In recent years, knowledge about the prevention and rehabilitation of sport related injuries has grown exponentially. We are able to significantly reduce the burden of injuries in sports for most participants across many activities with current scientific evidence. However, we still struggle to implement effective measures on a wider scale, and fully unleash the potential of our preventive and rehabilitative knowledge.
There is a recent push towards e-health in general and mobile media in particular to tackle this implementation gap. There are about one billion smartphones in use across the globe, signifying that access to mobile platforms is nowadays not a limiting factor. Also, with contemporary technology, mobile platforms can provide tailored information with ease of self- monitoring, portability and all-round availability.
Increasing uptake of evidence based prevention and rehabilitation of ankle sprains
We have a broad scientific sense of effective measures for ankle sprain injuries, but fail to actually transfer this knowledge to practice. Ankle sprains are amongst the most prevalent injuries across a wide variety of sports, carry high societal costs, and may result in long-term complaints. Active implementation approaches have led to wide-scale uptake of neuromuscular training for the prevention and rehabilitation of ankle sprains. However, the individual athlete’s compliance to such programs remains suboptimal.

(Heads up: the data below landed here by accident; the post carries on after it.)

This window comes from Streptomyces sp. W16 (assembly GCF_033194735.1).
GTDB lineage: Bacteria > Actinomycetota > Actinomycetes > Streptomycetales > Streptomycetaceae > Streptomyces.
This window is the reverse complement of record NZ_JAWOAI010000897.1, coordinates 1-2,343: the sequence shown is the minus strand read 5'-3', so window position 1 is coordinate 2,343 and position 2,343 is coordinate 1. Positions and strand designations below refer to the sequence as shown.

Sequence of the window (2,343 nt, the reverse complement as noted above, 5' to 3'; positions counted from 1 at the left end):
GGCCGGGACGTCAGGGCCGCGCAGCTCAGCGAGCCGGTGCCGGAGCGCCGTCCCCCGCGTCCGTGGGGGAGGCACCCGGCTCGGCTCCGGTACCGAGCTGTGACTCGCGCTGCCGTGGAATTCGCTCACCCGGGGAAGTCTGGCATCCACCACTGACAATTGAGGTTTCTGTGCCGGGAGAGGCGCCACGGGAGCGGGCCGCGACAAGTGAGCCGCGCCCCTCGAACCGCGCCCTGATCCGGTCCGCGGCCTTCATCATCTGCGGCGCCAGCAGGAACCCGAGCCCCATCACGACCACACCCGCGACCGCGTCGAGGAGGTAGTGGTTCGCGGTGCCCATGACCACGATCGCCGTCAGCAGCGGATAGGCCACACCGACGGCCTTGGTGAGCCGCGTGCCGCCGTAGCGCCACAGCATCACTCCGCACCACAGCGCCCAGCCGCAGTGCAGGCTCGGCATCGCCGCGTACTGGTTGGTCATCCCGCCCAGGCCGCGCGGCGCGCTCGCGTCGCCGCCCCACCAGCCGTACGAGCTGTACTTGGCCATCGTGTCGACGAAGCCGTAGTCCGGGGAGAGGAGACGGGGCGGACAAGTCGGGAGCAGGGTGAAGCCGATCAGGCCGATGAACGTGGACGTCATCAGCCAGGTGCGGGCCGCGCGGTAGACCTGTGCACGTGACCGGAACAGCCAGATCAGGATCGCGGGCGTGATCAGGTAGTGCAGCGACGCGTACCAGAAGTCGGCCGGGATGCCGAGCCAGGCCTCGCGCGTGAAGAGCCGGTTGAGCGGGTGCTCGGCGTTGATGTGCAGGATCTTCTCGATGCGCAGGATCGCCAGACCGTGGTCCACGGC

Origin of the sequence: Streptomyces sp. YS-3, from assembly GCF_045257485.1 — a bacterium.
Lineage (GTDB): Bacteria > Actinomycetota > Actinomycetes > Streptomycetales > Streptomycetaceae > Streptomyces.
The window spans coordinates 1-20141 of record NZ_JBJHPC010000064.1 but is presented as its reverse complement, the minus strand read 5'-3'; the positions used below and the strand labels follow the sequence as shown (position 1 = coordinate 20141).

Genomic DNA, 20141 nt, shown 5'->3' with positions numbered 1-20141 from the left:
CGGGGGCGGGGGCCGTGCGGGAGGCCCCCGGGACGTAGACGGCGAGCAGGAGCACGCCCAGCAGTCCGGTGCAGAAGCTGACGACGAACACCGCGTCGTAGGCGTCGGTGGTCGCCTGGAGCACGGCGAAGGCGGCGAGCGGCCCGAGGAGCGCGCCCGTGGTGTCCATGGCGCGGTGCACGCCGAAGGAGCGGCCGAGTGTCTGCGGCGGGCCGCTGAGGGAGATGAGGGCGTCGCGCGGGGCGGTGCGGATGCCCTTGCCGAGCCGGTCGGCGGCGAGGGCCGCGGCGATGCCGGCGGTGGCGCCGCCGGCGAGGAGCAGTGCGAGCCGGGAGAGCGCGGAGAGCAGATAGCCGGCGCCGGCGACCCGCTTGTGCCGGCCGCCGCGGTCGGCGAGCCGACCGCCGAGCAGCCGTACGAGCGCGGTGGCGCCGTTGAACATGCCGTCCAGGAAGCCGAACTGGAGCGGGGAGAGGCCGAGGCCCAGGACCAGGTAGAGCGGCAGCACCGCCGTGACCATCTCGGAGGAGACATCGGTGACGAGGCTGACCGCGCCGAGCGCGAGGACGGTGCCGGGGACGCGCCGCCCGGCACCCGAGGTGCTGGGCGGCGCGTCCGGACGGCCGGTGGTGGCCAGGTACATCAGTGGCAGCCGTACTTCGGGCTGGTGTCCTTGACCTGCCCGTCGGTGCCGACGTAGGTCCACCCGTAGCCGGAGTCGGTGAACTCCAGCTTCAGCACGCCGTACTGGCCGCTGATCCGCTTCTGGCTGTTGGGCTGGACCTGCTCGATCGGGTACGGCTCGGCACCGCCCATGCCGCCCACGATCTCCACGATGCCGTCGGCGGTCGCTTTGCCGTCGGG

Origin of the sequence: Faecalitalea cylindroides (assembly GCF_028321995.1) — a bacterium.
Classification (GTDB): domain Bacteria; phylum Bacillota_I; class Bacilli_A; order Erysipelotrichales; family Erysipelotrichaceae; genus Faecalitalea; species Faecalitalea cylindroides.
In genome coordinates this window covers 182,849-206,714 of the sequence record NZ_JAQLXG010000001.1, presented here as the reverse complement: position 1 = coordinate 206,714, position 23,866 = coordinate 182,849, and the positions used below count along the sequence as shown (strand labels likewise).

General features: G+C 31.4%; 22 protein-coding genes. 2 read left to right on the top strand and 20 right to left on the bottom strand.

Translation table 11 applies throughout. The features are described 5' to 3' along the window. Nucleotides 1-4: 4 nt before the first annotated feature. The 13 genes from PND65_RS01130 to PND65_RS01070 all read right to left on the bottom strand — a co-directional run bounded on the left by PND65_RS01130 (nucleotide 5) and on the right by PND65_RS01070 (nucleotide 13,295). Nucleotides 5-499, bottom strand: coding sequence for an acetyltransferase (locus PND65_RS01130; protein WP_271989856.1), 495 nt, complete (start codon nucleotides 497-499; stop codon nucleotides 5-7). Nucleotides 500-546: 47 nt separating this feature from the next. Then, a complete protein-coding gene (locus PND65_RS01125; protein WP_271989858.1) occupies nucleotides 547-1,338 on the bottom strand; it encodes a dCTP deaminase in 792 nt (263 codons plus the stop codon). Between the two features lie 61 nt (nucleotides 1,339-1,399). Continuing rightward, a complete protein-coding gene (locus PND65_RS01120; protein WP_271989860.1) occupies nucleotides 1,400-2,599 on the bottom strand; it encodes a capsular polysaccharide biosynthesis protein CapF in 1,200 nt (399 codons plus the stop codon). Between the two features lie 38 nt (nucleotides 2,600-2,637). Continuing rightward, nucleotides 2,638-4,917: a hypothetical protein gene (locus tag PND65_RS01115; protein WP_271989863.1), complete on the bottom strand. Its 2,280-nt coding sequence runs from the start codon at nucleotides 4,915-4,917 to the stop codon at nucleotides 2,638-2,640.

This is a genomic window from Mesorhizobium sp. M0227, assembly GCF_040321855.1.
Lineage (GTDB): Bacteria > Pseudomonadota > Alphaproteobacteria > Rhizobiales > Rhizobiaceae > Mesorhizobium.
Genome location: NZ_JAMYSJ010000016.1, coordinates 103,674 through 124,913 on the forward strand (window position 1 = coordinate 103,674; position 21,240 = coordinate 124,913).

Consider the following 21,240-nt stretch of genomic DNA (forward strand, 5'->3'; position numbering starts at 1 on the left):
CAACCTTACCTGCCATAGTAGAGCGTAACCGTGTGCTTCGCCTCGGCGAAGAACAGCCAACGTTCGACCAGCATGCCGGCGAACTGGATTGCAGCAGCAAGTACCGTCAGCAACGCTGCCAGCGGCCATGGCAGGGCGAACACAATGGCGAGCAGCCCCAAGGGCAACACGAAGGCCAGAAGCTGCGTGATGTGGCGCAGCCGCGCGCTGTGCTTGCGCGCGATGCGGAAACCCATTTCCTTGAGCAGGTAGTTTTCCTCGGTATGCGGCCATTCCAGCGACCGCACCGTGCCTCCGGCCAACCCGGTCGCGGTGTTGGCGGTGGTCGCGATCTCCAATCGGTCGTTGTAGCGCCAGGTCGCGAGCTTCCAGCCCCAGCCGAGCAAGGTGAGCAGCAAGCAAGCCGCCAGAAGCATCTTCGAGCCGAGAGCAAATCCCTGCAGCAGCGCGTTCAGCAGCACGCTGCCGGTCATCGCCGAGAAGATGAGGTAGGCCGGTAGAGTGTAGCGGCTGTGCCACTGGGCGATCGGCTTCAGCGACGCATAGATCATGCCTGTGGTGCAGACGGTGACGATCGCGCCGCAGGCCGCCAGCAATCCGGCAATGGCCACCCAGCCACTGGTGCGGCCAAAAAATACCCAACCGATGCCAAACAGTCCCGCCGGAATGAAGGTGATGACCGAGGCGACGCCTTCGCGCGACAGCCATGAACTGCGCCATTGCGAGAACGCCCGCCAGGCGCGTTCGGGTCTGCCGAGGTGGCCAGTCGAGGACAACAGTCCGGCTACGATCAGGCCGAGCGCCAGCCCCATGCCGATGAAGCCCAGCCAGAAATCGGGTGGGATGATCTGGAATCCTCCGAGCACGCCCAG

This, in part, led researchers from the Department of Public and Occupational of the VU University Medical Center in the Netherlands to develop an interactive and evidence-based ‘Ankle’ application, which contains a neuromuscular training program [3-5]. The App guides the athlete through an eight-week training program using animations, feedback, and so-called push messaging.
The British Journal of Sports Medicine supports this app and the knowledge to practice gap it seeks to bridge. Listen to more about this app, on the BJSM podcast Evert Verhagen makes social media and apps intelligible.
Evert Verhagen (@EvertVerhagen) is a human movement scientist and epidemiologist.